I’m not saying you can’t be sexy, but there is a lot to be said for leaving something to the imagination. If you are revealing any part of yourself which might only otherwise be revealed behind closed doors to the object of your lust, you’d better think twice about what kind of riff-raff such an image will attract.

A good filter to use when you are thinking of posting an image on social media is to ask yourself, “Would I be okay with my dad/mom/daughter/son/brother/sister/grandpa/grandma seeing this image?” Try not to rationalize the response, but really pay attention to what the image conveys, as well as what kind of audience it will draw in. Another good filter is to ask yourself, “Will I be proud or embarrassed about this image in 5/10/1/20/25/30 years?”

In summary, if you are a fitness person with a social media profile which features a constant display of body parts and crevices which should only be seen by your lover, and which are not in any way related to the porn industry, you might as well switch industries. That is, unless you want to be recognized for something other than your lady humps or your baby-maker!

Riche Magazine And The Nation’s Top Ten Fitness Models

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“America’s Top Ten Fitness Models 2016” is the big feature in Riche Magazine’s July 22nd issue! You can get your copy of this publication by clicking here:

https://www.joomag.com/…/riche-magazine…/0763834001469056114

Guess who took the #1 spot? Drumroll please…

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I am so blessed and grateful for this honor! Thank you Alex Deal and RHK Publications!

Obsessive Compulsive Cosmetics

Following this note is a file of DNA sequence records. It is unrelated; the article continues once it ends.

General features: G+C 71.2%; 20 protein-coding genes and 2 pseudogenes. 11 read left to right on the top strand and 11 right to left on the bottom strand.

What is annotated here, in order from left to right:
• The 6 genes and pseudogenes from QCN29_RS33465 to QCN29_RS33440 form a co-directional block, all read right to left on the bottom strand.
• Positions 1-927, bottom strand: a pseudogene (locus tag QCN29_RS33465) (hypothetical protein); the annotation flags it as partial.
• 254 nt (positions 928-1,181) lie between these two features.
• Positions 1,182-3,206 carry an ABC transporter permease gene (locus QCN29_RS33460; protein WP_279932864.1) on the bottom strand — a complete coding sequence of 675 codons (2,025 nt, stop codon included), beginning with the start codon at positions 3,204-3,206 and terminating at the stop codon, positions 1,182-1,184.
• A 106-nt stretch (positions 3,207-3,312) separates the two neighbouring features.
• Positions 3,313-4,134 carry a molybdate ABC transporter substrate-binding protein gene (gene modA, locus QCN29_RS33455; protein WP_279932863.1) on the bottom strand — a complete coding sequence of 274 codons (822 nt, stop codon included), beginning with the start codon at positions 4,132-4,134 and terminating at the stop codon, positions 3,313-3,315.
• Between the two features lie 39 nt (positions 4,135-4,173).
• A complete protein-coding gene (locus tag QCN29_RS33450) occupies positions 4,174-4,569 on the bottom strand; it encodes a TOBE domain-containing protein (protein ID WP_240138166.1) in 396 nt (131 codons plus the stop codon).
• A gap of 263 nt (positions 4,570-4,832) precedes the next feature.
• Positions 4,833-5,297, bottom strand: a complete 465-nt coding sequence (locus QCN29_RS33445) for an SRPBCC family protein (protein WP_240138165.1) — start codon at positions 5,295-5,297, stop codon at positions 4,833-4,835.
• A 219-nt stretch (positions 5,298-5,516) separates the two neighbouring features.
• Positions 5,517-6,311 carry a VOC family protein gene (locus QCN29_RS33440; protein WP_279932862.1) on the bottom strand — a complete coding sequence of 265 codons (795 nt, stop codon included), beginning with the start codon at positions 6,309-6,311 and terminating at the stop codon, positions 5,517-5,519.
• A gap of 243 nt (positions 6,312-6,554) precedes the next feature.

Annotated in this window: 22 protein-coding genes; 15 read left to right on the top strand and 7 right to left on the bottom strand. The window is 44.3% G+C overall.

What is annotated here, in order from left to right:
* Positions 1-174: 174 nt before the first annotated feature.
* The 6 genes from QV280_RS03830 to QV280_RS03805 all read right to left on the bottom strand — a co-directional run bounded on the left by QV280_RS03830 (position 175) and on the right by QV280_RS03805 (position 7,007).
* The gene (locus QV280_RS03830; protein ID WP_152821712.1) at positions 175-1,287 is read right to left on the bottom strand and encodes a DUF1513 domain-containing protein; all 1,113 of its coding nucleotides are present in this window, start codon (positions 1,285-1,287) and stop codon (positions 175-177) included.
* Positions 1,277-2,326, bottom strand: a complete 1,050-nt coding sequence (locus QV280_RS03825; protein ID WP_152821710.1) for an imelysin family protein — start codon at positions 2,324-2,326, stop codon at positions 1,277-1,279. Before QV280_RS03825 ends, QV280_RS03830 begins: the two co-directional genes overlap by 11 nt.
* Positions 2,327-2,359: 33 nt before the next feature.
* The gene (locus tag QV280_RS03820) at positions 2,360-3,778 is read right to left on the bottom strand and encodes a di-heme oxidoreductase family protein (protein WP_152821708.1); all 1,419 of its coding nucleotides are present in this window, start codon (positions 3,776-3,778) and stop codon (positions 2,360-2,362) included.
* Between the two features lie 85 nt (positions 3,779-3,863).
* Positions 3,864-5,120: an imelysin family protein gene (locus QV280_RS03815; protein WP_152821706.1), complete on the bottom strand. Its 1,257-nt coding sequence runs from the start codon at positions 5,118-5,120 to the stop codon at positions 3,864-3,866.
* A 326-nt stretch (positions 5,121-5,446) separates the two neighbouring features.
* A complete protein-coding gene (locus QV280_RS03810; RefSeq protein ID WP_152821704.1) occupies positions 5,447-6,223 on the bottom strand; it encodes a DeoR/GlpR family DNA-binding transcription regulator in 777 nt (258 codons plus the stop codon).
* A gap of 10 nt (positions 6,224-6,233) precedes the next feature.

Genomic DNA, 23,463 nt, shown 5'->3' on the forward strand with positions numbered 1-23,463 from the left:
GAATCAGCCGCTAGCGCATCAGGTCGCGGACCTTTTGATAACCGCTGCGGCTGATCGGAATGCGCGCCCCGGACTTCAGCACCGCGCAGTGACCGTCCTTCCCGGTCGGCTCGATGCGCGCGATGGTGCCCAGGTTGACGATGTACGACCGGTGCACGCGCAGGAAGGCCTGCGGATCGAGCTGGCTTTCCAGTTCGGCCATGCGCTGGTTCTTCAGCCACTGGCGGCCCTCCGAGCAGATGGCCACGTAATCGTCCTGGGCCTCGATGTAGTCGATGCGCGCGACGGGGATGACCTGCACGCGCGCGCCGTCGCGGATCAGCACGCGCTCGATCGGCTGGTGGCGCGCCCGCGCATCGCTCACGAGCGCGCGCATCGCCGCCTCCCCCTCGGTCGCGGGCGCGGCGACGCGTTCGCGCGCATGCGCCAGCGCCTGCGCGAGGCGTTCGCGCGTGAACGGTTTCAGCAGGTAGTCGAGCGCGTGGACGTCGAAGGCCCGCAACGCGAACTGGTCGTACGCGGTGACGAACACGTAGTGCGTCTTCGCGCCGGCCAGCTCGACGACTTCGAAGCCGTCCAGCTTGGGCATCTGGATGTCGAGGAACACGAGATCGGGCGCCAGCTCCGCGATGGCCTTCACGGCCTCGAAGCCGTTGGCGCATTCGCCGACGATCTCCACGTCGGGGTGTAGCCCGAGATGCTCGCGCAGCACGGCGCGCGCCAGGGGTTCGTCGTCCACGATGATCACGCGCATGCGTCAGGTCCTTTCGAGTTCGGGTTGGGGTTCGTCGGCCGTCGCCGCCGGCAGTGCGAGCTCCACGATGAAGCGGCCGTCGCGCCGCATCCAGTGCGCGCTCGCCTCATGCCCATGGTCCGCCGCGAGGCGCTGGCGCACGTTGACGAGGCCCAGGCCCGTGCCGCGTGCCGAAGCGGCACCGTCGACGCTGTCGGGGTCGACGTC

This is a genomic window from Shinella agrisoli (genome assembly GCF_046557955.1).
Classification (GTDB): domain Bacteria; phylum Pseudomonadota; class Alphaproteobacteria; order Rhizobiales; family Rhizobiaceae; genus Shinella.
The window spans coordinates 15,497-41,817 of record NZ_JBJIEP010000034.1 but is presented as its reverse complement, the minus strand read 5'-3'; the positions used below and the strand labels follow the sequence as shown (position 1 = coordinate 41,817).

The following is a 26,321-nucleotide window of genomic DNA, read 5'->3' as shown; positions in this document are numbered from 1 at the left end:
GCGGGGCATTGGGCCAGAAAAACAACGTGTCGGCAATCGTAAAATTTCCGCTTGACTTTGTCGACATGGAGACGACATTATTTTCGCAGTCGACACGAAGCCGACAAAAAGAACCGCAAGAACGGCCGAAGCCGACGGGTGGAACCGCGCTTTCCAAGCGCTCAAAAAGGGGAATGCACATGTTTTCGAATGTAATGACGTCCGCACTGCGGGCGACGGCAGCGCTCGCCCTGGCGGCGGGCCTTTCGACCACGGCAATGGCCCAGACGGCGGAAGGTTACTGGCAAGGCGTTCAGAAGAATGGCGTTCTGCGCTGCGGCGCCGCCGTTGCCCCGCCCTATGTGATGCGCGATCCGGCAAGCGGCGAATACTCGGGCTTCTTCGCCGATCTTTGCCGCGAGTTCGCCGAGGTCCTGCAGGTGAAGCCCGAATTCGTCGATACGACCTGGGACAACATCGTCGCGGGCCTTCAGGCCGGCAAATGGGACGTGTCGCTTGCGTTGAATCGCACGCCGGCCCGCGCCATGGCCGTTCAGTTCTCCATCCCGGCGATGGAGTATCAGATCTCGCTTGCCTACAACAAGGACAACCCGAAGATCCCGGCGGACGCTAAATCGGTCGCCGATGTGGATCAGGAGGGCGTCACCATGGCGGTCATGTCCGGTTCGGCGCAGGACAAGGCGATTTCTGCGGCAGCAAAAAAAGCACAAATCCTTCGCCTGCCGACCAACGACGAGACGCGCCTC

Obsessive Compulsive Cosmetics, also known as OCC, is a cruelty-free and 100% vegan makeup line which has won great favor with makeup artists. The key feature in this line of cosmetics is the intensity of pigments used, but it hasn’t quite blown up on the mainstream makeup scene, which makes this company a relatively hidden gem. The most popular product in their line is Lip Tar, which comes in a myriad of brilliant and distinctive shades.

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Check them out at:

OCCMakeup.com

FitLife Magazine: Ladies First – Dr. Stacey Naito

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I am honored and blessed to be featured in the Ladies First section of the March 30, 2016 edition of FITLife Magazine! Big thanks to Kevin Myles for a beautifully written article, Terry Goodlad for his fantastic photography and endless jokes, Ana Tigre for her input on wardrobe and for bringing the dogs, and Elaine Goodlad for her awesome makeup artistry. I am grateful to you all for making all of this possible. You’re wonderful!

Please also be sure to check out the other sections in this great online men’s fitness publication!

To read the feature, please click on the link below:

Ladies First – Dr. Stacey Naito

What Do You Want To See On My Blog?

Noel Denim

Hey everyone! I wanted to check in with you to see what you would like to see on my blog. Since I have been posting every single day, it can be a real challenge to come up with content to post. For that reason, I am not as prone to write lengthy posts.

I have also decided to change my posting frequency to three days per week from now on. I will post every Tuesday, Thursday and Saturday or Sunday.

Here is a list of topics which I typically cover:

Preventative health
Optimal health
Brain health
Medical conditions
Anti-aging
Nutrition
Healthy recipes
Supplements
Weightlifting
Exercise
Fitness
Bodybuilding
Sports
Cosmetic Dermatology
Skincare
Makeup
Personal grooming
Empowerment
Modeling
Branding
Fashion
Bodybuilding contests and prep
Music
Pets
Relationships
Travel
Comedy
Entertainment

I welcome suggestions from you! Please reply to this post and let me know how I can best accommodate your interests.

Thanks so much for following my blog!